6. Systems Consultants’ Drawings: May include structural, civil, and mechanical drawings.
  7. Revised Cost Estimate: A revised estimate by a contractor of the cost of construction based on the current building design.

GOAL: SELECT FINISHES & FIXTURES AND PREPARE TECHNICAL DOCS. REQUIRED FOR CONSTRUCTION AND OBTAINING GOVERNMENT AGENCY APPROVALS.
FEE BREAKDOWN: ~35% OF TOTAL FEE

INSTRUCTIONS FOR BIDDING

The construction documents phase (blue prints) involves adding a level of detail and technical information to the design documents so a contractor has a set of instructions to build the project as designed. It also includes selecting and finalizing interior finishes, plumbing fixtures, appliances and decorative light fixtures. This phase is when the architect and consultants work through the technical aspects of the project.

DOCUMENTS

At the end of the phase the documents from the schematic design and design development phases should be updated in full detail. Additional documents will also be created and can vary depending on the scope of the project. A completed construction document set is highly technical and extensive and may include:

  1. Site Plan: A drawing depicting the buildings location on the site.
  2. Floor Plans: Drawings of each floor showing the size and locations of the various rooms /functions.
  3. Key Elevations: Drawings of appropriate building sides to convey conceptual design direction for the project.
  4. Key Details: Large scale drawings of specific elements within the project
  5. Key Sections: Building cut through drawings depicting the heights and relationships of the various floors and roof.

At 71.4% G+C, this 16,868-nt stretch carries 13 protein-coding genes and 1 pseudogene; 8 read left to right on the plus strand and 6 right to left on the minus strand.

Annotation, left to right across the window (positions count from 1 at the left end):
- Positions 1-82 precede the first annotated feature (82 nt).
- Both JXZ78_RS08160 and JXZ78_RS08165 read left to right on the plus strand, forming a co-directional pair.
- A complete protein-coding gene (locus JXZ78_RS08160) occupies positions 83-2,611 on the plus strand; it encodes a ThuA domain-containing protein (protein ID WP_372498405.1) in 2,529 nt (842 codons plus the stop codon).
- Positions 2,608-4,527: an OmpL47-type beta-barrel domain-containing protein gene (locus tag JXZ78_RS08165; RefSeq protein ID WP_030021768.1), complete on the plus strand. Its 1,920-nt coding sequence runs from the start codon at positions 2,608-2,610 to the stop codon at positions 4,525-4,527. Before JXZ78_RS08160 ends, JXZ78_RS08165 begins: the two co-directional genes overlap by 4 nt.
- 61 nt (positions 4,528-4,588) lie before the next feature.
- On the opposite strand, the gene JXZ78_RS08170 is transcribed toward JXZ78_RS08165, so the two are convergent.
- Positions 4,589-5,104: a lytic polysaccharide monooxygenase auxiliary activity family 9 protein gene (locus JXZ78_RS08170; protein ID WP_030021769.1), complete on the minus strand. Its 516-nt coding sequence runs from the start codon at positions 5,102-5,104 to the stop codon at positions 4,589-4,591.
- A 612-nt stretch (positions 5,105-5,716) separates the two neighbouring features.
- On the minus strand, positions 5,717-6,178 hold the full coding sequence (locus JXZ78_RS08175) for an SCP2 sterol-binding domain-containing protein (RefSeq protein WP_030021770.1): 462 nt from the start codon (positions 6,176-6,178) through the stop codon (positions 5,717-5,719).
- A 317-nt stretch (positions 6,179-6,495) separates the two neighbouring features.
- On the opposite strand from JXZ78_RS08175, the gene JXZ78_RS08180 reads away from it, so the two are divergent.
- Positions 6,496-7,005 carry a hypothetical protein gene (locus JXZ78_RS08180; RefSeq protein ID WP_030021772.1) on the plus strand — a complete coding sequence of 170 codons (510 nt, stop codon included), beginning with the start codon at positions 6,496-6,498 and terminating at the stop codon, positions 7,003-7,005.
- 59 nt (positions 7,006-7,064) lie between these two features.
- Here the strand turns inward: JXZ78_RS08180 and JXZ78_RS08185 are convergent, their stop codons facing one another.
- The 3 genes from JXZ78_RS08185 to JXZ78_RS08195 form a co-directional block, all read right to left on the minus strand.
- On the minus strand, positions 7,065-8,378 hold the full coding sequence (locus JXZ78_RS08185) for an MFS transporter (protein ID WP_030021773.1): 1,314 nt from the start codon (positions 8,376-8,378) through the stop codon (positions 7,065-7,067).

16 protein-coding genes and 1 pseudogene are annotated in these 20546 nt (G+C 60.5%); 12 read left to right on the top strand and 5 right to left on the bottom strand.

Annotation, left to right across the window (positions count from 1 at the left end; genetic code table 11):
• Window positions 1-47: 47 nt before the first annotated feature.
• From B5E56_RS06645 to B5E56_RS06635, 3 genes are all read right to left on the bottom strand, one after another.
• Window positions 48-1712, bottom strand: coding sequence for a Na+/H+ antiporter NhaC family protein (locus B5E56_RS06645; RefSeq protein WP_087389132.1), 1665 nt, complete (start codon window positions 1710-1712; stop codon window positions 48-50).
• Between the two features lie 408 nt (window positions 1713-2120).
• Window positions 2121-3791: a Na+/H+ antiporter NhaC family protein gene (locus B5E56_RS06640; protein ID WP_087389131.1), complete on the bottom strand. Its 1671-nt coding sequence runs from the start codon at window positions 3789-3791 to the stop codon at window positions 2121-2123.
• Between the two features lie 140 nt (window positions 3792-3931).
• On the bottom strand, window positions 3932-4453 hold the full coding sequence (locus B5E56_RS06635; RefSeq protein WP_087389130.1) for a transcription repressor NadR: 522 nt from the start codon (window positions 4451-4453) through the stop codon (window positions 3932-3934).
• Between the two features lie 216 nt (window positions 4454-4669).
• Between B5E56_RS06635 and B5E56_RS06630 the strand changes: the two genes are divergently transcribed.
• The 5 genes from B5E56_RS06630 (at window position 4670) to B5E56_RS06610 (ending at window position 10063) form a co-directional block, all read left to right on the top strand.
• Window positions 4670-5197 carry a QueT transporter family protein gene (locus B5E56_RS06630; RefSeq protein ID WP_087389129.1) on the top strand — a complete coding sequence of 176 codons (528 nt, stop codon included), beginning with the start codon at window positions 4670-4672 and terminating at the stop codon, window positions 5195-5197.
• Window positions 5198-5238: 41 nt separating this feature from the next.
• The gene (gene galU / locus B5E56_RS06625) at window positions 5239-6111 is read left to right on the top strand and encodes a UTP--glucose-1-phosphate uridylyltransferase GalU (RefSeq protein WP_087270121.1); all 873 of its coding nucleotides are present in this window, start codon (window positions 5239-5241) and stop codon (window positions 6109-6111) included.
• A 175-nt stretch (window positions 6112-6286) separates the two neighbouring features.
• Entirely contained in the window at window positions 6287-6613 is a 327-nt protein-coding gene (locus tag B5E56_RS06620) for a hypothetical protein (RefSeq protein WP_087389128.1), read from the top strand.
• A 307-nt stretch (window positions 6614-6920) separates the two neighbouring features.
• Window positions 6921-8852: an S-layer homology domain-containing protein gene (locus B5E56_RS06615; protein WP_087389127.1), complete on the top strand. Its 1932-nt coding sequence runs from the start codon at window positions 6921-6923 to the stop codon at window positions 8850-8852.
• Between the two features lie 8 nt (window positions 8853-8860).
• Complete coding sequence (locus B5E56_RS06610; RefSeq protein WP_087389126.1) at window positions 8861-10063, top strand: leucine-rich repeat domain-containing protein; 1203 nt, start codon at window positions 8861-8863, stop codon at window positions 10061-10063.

6. Outline Specification: Written description of the project’s major systems and materials
  7. Key Interior Elevations: Drawings depicting the relationship and material choices of the project’s interior rooms.
  8. Reflected Ceiling Plans: Drawings of the ceiling depicting locations of lighting, equipment,& level changes.
  9. Interior Schedules: A list of the type and location of interior finishes.
  10. Consultants’ Drawings: May include structural, civil, and mechanical drawings.

GOAL: TO GET PRICING FROM A CONTRACTOR TO SET THE COST OF THE PROJECT AND OBTAIN A BUILDING PERMIT.
FEE BREAKDOWN: ~5% OF TOTAL FEE

CONTRACTOR SELECTION

When it comes to hiring the contractor the owner typically has two choices:

  1. NEGOTIATION
    You may have already selected a contractor based on qualifications, capabilities and/or referrals. If this is the case, the contractor will put the drawings out to bid with multiple subcontractors at this time. Typically, 90% of the project is competitively bid. The contractor will then select the best bids from the subcontractors, and put together an overall project bid. The owner can then negotiate the terms with the contract including their fee and if there is a guarantee max price.
  2. BIDDING